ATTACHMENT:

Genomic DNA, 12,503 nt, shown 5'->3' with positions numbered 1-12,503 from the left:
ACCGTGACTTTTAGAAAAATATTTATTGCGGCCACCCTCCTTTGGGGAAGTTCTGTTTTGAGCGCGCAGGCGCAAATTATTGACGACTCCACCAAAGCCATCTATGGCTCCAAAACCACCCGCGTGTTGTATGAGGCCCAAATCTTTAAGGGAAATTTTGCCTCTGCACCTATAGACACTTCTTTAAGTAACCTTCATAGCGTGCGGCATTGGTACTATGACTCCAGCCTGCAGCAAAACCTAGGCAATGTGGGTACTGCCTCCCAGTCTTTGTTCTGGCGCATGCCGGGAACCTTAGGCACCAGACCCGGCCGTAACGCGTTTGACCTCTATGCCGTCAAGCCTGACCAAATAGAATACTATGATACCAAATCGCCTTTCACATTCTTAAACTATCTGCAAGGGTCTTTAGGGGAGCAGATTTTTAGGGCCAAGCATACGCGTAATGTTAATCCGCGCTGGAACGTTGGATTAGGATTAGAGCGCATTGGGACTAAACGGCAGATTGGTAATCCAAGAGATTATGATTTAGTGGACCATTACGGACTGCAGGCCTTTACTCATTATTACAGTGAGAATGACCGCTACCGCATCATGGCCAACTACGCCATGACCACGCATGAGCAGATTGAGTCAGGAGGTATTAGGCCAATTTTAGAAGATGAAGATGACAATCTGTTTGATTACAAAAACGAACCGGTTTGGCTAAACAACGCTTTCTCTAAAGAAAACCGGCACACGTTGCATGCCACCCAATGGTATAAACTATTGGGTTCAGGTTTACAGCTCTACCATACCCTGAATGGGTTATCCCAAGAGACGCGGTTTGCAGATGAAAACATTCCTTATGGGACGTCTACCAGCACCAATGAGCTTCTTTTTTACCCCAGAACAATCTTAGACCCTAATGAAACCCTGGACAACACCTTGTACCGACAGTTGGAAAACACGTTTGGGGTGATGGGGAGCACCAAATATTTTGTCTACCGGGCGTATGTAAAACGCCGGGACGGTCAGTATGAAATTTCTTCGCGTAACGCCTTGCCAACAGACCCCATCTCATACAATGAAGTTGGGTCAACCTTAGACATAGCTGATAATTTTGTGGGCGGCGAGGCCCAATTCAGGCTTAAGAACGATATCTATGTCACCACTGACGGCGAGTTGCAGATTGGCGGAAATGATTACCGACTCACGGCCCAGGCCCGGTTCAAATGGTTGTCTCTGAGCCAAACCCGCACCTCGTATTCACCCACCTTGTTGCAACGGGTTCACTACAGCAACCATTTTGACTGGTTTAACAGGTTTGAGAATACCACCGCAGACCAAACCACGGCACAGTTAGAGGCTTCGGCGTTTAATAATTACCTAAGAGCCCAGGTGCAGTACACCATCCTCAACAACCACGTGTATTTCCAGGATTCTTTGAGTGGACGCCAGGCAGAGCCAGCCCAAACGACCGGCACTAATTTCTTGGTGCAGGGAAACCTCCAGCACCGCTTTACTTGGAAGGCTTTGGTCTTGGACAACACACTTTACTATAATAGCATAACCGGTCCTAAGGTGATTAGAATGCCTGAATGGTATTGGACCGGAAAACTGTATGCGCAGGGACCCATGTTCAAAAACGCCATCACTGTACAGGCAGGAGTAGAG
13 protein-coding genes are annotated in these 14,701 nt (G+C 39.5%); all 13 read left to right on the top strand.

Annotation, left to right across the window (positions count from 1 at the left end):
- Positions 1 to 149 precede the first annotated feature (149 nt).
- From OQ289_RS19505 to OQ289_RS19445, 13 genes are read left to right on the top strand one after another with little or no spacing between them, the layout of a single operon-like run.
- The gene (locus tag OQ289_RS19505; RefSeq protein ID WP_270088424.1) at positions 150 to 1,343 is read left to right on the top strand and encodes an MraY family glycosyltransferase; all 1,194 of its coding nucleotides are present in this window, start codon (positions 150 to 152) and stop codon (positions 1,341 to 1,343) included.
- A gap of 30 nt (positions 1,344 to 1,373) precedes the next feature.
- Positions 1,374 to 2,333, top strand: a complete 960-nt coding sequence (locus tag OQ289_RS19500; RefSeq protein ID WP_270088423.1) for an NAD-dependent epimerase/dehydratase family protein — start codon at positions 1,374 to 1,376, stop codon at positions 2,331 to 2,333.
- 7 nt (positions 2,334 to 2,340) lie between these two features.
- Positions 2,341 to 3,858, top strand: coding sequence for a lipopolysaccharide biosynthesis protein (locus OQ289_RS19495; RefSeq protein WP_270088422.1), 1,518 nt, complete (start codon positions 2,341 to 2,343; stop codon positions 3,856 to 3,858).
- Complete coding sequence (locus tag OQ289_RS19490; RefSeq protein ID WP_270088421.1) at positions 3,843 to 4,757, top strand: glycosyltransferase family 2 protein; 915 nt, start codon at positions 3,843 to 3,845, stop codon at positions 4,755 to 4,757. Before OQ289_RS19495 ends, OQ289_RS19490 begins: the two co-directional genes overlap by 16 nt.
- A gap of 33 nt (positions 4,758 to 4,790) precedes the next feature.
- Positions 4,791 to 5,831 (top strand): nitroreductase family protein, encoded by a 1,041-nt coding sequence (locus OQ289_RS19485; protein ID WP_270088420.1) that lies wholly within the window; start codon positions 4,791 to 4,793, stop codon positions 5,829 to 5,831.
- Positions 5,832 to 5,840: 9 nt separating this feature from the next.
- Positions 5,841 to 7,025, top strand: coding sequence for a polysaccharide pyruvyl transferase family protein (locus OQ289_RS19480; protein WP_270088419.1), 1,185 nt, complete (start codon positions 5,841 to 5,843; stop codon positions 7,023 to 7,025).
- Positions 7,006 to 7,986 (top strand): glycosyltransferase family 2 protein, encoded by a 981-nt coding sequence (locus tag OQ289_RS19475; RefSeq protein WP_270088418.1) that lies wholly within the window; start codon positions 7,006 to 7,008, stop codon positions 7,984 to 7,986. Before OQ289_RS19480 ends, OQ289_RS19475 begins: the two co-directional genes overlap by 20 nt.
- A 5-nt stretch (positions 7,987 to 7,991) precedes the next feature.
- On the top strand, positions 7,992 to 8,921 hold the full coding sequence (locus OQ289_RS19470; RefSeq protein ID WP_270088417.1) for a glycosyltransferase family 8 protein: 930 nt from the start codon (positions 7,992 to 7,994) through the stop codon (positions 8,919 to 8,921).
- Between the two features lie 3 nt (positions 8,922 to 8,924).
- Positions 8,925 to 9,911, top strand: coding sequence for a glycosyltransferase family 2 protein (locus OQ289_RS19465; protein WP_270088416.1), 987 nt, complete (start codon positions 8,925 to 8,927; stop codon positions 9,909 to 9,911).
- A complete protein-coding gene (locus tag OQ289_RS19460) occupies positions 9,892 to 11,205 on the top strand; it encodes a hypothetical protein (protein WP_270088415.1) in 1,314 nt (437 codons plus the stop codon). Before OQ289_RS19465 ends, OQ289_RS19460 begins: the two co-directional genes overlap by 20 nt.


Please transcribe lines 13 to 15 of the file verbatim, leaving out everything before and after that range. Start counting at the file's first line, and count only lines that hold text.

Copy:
- A gap of 33 nt (positions 4,758 to 4,790) precedes the next feature.
- Positions 4,791 to 5,831 (top strand): nitroreductase family protein, encoded by a 1,041-nt coding sequence (locus OQ289_RS19485; protein ID WP_270088420.1) that lies wholly within the window; start codon positions 4,791 to 4,793, stop codon positions 5,829 to 5,831.
- Positions 5,832 to 5,840: 9 nt separating this feature from the next.